It takes two for an inverse relationship

Research output: Contribution to journalReview articlepeer-review


Burgess (2001) discusses, in his words, "the effect of mirror reflection on chirality and handedness". In my view, the known effect of mirror optics on what it shows is part of the question addressed in the target article, not the answer to it. The phenomenon in question is the cognition of mirror viewers that what they see in it in a frontal view reverses position along the horizontal axis of the facet facing the mirror plane. The puzzle is why that is true only of that planar axis GIVEN what we know about mirror optics. Both the account of the phenomenon and the solution of the puzzle are argued to transcend the optics of the mirror. Following that, Burgess' claim that the puzzle is notation-dependent is shown to be false.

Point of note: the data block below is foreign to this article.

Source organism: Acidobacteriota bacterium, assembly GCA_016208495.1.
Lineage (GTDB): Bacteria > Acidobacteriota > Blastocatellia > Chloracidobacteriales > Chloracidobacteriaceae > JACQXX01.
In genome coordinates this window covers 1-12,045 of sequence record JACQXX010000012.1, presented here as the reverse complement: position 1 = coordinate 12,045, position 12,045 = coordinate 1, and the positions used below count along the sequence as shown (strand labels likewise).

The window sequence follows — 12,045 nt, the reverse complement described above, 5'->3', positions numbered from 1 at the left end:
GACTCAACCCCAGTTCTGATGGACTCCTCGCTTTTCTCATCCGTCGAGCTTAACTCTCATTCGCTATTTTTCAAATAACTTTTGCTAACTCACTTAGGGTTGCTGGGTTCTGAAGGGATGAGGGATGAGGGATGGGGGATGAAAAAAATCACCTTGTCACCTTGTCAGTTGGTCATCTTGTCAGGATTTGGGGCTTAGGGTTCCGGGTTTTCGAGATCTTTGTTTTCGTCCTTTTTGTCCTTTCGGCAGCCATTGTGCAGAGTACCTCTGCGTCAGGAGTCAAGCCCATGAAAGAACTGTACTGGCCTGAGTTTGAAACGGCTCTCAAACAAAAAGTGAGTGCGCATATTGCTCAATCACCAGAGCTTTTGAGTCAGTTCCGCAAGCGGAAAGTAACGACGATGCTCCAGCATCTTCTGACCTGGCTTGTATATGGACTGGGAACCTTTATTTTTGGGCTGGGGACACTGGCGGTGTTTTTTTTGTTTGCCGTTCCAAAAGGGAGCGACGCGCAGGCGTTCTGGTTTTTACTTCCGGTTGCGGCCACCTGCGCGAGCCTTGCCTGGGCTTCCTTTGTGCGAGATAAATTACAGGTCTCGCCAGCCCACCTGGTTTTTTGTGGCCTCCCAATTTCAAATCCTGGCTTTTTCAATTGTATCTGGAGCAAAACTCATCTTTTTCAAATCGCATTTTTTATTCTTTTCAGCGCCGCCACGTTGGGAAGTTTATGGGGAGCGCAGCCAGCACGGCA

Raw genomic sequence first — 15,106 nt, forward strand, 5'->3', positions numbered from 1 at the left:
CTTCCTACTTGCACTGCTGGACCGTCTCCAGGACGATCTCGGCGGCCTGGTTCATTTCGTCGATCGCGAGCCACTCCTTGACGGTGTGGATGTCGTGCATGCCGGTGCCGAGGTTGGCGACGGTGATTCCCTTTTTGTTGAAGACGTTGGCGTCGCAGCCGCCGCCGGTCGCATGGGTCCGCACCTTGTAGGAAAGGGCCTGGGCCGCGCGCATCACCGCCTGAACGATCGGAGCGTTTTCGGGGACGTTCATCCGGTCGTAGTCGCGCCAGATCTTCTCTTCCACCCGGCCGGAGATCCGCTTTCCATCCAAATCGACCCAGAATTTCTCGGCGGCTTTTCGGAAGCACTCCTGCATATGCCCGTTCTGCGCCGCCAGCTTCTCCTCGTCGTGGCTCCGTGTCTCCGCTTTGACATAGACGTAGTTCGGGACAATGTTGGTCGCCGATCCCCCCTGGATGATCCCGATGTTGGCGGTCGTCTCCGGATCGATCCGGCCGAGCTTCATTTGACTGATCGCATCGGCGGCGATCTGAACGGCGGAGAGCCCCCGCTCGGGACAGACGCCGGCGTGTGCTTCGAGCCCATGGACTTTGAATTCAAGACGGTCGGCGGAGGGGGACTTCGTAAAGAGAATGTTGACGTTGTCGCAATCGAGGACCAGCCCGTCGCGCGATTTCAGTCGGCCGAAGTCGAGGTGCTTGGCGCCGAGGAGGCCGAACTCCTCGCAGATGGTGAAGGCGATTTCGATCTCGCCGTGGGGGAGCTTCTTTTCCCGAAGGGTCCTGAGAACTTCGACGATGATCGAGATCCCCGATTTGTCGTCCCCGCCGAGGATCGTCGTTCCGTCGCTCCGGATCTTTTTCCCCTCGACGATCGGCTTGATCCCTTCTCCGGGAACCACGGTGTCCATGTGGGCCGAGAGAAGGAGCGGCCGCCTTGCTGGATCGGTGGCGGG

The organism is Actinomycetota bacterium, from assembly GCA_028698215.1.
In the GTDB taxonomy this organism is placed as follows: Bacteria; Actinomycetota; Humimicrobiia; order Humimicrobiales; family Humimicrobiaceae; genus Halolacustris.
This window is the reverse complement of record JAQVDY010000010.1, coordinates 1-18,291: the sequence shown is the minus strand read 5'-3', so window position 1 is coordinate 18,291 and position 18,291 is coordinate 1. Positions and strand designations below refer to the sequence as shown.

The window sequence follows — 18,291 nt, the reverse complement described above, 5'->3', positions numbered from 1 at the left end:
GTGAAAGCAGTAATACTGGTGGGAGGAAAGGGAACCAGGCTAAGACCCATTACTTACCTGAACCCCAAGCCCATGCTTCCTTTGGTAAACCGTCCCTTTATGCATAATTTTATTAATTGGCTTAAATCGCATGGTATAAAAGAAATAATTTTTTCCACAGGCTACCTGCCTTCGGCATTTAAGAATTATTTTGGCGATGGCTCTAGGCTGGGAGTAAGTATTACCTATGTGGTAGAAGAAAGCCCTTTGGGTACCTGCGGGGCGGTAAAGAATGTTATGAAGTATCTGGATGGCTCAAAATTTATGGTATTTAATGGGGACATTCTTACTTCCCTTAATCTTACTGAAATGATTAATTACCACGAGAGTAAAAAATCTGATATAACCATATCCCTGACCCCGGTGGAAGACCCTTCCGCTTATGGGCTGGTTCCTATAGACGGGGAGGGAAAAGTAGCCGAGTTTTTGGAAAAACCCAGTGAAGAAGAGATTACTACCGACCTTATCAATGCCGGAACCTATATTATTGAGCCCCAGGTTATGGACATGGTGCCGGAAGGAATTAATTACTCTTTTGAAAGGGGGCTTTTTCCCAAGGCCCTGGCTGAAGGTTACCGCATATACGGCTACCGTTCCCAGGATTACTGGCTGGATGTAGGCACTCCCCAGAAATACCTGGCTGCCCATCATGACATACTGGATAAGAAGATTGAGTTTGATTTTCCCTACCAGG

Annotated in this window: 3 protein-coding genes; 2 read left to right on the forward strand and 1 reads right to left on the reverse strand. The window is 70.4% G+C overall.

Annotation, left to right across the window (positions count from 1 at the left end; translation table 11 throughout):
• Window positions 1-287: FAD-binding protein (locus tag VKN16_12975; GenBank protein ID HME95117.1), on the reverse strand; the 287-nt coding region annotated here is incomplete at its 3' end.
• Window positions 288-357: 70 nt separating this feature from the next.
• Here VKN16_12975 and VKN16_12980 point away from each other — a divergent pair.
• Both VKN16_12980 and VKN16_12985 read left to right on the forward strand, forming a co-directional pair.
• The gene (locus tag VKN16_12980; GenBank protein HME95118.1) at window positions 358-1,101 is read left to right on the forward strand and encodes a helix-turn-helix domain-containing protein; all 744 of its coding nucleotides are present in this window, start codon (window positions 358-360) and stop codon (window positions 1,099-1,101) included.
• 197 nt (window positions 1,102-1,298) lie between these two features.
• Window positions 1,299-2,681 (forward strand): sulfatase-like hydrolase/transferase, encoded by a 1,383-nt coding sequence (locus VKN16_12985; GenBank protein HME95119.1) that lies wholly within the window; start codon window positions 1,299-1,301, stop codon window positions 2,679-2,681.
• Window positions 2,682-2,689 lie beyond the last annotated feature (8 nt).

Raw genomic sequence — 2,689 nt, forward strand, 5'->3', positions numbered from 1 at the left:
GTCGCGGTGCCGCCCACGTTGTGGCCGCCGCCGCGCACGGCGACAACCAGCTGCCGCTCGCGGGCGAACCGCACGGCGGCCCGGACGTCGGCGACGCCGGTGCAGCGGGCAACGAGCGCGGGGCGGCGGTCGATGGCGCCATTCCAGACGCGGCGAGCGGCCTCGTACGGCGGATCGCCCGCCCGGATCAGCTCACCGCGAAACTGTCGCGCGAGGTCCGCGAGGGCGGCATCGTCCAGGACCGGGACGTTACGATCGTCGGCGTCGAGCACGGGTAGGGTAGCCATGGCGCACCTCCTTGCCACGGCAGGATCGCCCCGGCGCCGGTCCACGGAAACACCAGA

Original languageEnglish
Pages (from-to)1-6
Number of pages6
StatePublished - 2002


  • Chirality
  • Enantiomorphs
  • Frontal encounter
  • Handedness
  • Left-right reversal
  • Mirror reversal
  • Mirror vision
  • Object perception
  • Perceptual frame of reference
  • Spatial cognition

ASJC Scopus subject areas

  • General Psychology


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